Have you ever had the feeling that you’re so tired that you are wide awake?

You feel fatigued, sloppy, out of control.

You’re working so hard that you’re only holding on by your fingertips but nothing much more?

You get home at night and you are exhausted, but you can’t relax?

I’m not a scientist but I’d bet a few cents that what you’ve experienced is at least related to burnout.

I’m not sure where the world sits with the issue of burnout.

It’s damn sure not as sexy as working from home, work life balance or personal branding.

A few years it ago, it was in vogue to “hustle”. Gary Veynerchuck leapt into our timelines and started preaching the after work, side project grind.

However, as the years have gone on, we seem to have developed a collective conscience and become a little softer. Even Gary Vee is talking about the importance of sleep, the man with the darkest eye holes in show business.

I feel that burnout flies under the radar somewhat. It’s not macho. It doesn’t personify the character of someone “great” and being a victim to it doesn’t get you anywhere.

I’m not sure if I have ever fully experienced burnout or at least allowed myself to but I do find myself constantly looking for ways to switch off.

When I first started recruiting in Ireland nearly a decade ago, we used desk phones and PC’s.

As an early 20 something, I thought we were so behind the times it was unbelievable.

When I arrived in New Zealand in 2016 and was given a smartphone, a credit card and a laptop, I genuinely thought I’d hit the jackpot. Two days later I attended an award show where there was free alcohol. You could say I was on cloud 9.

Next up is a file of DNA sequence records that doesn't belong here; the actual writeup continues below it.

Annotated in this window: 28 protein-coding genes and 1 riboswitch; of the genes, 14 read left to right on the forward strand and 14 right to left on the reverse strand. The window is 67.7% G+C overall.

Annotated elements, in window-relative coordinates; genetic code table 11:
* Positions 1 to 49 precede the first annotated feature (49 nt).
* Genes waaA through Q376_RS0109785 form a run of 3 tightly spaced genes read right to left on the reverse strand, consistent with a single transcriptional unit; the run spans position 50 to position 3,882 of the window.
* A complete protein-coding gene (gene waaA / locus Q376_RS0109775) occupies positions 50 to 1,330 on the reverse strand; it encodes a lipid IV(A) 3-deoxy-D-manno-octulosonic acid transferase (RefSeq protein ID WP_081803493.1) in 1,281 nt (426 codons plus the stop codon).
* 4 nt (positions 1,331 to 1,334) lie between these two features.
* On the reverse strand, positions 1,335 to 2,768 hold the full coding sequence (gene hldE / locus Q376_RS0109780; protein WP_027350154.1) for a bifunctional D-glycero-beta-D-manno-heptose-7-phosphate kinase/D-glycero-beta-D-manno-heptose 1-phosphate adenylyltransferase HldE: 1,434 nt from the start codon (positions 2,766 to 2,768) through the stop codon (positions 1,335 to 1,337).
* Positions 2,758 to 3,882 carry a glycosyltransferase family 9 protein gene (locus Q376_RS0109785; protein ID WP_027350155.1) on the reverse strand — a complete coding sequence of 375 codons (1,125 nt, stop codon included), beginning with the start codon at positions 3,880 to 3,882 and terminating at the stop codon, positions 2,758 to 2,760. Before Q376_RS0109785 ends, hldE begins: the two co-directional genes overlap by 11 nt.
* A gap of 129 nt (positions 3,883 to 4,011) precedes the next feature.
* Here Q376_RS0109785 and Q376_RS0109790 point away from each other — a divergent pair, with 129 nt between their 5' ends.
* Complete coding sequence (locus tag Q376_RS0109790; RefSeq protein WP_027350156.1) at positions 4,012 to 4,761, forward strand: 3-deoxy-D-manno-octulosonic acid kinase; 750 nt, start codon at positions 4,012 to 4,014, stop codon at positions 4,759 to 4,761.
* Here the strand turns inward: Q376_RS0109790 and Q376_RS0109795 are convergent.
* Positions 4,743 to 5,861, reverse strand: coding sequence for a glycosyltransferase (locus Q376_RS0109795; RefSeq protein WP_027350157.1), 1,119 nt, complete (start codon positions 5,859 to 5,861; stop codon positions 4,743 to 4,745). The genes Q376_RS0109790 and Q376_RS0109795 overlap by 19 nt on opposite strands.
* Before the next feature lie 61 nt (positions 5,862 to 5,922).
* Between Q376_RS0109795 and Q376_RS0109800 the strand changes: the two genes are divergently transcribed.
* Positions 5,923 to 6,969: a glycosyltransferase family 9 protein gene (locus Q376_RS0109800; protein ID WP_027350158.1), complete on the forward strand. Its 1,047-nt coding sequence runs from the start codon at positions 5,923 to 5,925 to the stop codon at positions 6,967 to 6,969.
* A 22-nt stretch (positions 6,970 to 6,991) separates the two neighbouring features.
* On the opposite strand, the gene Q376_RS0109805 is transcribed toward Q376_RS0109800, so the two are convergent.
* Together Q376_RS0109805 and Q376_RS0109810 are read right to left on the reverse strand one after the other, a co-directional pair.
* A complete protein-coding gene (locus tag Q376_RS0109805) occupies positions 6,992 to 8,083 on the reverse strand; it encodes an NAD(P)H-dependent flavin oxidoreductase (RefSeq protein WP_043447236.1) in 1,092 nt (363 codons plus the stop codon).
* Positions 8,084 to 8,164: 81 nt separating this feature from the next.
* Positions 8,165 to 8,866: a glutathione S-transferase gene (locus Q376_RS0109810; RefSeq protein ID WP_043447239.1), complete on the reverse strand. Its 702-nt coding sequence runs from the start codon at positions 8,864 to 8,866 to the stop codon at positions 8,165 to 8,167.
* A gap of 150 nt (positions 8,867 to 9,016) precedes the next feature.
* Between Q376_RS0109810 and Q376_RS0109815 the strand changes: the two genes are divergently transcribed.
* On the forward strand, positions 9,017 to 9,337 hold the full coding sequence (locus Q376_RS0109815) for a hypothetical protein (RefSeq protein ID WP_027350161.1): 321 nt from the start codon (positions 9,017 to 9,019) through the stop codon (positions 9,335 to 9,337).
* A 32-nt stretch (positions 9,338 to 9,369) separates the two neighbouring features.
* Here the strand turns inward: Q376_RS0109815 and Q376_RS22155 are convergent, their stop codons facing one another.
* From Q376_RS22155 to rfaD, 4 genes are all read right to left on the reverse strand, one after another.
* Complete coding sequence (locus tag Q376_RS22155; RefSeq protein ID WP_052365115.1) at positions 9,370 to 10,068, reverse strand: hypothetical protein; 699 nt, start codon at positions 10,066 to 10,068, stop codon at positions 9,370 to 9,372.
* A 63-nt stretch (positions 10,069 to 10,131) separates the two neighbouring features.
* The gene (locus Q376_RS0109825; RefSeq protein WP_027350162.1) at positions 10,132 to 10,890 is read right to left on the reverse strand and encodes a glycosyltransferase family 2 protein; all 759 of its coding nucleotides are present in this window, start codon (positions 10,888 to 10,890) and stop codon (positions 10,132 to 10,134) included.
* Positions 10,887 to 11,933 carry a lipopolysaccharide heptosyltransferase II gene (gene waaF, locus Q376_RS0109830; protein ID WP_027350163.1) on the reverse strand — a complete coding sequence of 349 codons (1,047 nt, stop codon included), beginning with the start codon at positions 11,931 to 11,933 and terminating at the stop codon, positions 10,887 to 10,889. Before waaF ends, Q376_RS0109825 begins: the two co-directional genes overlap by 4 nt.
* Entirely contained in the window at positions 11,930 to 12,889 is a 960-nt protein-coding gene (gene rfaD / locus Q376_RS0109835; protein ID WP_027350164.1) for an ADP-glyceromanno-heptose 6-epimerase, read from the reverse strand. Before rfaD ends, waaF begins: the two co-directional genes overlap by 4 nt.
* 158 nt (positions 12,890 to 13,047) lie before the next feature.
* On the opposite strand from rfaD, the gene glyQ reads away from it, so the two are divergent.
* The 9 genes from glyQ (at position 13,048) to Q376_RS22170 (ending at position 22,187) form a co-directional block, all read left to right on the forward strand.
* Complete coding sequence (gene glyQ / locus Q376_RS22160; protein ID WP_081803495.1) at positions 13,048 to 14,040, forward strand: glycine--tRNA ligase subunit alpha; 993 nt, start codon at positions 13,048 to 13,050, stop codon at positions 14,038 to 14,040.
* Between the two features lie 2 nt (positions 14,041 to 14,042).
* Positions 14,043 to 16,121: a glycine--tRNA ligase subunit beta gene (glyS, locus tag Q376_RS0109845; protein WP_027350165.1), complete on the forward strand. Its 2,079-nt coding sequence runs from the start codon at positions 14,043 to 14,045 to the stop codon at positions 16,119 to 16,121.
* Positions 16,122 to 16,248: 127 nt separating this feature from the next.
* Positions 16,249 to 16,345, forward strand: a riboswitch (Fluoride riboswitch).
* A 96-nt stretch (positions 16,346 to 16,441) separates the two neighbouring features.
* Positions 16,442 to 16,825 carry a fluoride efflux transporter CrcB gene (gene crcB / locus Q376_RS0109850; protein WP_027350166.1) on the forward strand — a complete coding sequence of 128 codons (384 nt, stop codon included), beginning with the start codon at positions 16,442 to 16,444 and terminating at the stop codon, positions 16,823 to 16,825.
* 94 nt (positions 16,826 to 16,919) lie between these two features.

This surely wasn’t working?

This year, the year of “Working from Home” I’ve found myself longing for those old, outdated methods to a certain level.

You know, where you could leave your job at work?

In truth, I’m not a fan of working from home. In fact, I hate it.

How do you switch off when you live where you work?

If you don’t switch off, how do you remain at the top of your game?

In those earlier days, you put the shift in during the hours and you left for the day. You played sport, you went to the gym, you went out for a bite to eat but the most important aspect, you were uncontactable after 5.30pm.

Anything important could be addressed in the morning.

But maybe this is what it is, progressing from employee to business owner and these are the challenges we face?

However, I’m certain there are others out there who long for a digital detox, the great switch off?

But is it possible with the shift towards bringing our jobs to bed with us?

Or are we all just going to end up burnt out?


Written by Mick Donaghy

Director & Managing Consultant of Franklin Smith Australia

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